As we enter the holiday season, it is helpful to keep in mind that this time can come with a mix of emotions. Not to mention, we are still in a pandemic and continue to be faced with uncertainty. Some people approach the holiday season with high expectations of excitement, while others struggle with feelings of sadness, depression or anxiety.
There is one aspect of the Thanksgiving season that can actually help us to feel more positive emotions. The action of being grateful, or expressing gratitude, is consistently associated with greater happiness. A leading researcher in the field of Positive Psychology, Dr. Martin E. Seligman, tested the impact of various psychology interventions on people (2005). The most significant increase in “happiness scores” were reported when an individual was asked to deliver a letter of gratitude to someone they had never properly thanked.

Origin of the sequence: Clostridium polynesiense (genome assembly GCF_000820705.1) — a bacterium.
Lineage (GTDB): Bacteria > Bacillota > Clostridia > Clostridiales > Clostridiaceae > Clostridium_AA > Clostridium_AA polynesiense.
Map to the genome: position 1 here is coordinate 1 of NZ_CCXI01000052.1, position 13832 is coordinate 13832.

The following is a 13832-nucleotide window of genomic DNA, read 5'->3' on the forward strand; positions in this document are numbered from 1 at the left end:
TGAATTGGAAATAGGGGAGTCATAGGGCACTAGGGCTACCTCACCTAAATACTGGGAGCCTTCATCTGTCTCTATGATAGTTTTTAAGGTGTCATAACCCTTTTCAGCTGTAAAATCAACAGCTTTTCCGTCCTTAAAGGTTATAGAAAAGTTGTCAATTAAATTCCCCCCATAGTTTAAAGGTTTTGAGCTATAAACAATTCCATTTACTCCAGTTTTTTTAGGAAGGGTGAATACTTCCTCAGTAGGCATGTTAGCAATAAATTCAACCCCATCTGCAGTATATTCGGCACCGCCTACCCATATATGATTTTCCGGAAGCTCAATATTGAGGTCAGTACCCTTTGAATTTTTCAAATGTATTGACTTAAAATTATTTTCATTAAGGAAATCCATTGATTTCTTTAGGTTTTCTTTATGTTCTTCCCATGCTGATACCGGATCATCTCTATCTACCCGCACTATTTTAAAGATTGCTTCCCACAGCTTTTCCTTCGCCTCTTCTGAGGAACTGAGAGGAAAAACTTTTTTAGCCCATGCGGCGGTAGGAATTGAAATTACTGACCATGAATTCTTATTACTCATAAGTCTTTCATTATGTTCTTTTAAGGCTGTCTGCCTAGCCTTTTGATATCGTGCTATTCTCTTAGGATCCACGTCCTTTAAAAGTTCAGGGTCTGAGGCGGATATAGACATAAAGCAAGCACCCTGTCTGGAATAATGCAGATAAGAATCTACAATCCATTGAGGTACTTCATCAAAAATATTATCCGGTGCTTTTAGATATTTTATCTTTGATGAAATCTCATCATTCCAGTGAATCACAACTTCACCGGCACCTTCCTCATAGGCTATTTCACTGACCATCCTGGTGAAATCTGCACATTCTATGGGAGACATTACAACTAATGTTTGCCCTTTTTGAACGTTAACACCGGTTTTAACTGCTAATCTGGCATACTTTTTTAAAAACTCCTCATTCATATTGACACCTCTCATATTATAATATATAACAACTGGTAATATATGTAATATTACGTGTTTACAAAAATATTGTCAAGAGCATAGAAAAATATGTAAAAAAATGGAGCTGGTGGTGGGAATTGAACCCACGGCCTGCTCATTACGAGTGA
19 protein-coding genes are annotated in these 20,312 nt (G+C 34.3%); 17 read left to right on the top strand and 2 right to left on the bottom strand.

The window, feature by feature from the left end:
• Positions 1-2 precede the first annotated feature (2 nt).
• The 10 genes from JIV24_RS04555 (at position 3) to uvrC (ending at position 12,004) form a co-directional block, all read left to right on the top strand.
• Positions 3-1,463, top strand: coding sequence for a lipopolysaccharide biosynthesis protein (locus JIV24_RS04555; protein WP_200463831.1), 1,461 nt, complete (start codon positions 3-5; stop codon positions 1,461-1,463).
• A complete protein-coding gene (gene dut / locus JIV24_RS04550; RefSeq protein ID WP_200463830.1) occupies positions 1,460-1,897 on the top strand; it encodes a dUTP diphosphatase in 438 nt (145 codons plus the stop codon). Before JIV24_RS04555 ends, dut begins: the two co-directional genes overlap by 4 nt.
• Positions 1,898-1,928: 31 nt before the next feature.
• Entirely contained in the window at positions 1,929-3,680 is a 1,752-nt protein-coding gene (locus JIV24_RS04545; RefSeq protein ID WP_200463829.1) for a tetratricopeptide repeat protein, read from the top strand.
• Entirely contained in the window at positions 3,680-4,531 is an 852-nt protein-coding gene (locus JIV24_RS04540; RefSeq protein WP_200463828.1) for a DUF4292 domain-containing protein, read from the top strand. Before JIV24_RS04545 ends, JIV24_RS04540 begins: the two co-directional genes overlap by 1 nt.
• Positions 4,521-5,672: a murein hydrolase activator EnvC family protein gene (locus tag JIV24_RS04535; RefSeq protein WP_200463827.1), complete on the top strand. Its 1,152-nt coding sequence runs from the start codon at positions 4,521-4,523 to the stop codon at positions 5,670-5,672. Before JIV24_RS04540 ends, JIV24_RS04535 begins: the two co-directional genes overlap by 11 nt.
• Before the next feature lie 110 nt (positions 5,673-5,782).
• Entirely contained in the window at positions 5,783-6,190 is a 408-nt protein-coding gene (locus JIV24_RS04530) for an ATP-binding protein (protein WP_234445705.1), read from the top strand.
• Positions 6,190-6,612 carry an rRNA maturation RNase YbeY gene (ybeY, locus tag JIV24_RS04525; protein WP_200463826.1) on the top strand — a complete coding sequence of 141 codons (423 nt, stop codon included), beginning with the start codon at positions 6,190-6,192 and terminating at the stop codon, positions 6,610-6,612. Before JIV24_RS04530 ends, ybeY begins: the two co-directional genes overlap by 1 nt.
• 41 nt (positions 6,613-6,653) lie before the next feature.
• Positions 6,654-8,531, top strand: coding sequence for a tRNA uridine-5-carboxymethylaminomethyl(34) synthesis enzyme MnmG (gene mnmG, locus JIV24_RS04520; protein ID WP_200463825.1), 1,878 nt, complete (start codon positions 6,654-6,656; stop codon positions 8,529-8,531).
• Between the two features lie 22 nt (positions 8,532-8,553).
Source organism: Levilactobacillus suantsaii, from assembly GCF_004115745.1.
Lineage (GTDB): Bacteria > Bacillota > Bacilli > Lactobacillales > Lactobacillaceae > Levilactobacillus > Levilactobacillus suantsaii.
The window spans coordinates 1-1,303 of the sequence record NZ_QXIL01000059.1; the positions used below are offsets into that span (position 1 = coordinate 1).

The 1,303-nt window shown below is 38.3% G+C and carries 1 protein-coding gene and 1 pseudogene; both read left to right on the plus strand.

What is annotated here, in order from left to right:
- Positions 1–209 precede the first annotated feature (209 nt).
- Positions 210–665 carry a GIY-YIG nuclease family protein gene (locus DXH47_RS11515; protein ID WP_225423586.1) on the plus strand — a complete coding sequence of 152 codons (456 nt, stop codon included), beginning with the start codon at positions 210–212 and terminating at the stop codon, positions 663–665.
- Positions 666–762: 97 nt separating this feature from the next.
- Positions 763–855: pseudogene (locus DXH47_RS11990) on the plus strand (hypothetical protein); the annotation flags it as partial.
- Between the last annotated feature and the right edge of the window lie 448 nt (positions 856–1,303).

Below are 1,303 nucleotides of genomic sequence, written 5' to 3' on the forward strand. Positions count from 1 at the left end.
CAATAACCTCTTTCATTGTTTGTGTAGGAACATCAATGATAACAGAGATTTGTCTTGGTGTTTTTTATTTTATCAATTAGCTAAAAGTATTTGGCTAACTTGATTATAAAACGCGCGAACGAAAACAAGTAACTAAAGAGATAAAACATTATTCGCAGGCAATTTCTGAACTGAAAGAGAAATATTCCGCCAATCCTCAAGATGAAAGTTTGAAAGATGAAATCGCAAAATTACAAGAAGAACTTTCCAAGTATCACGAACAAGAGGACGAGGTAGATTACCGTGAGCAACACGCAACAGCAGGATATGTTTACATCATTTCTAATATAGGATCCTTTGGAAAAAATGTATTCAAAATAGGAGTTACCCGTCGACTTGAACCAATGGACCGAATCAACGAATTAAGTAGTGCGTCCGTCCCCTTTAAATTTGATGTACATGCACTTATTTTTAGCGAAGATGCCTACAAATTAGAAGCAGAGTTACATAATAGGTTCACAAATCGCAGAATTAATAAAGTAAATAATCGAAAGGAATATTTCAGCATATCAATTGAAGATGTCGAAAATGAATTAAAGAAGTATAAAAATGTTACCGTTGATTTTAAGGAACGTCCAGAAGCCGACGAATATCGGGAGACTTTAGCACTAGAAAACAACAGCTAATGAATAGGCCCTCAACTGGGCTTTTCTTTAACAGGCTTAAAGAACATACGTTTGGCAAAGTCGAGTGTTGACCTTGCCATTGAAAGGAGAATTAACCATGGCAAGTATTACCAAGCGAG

So, how can we cultivate gratitude and increase the “happiness scores” in our lives and the lives of our children? Here are some simple ideas to try:
- Keep a gratitude journal for 21 days: each day note at least 3 things you are grateful for
- Write a thank you note: choose someone you never properly thanked
- Meditate: sit silently, repeating thoughts of gratitude
- Find ways to give back to others: volunteer or do a “random act of kindness”
- Share with your family and friends things that you are grateful for: you can do this over a simple text message, or at the Thanksgiving dinner table
This holiday season, try to be more mindful of things that you are grateful for and model this for your children and those around you. You may find a stronger sense of happiness by using one or more of these practices. And remember, if you still find yourself having moments of stress or sadness during the holiday season, that is completely normal. Try talking with a trusted friend or family member and share your honest thoughts. Most people find this practice also leads to an increased “happiness score.”
Here’s to Your Well Being!
Julia Hayward, LCSW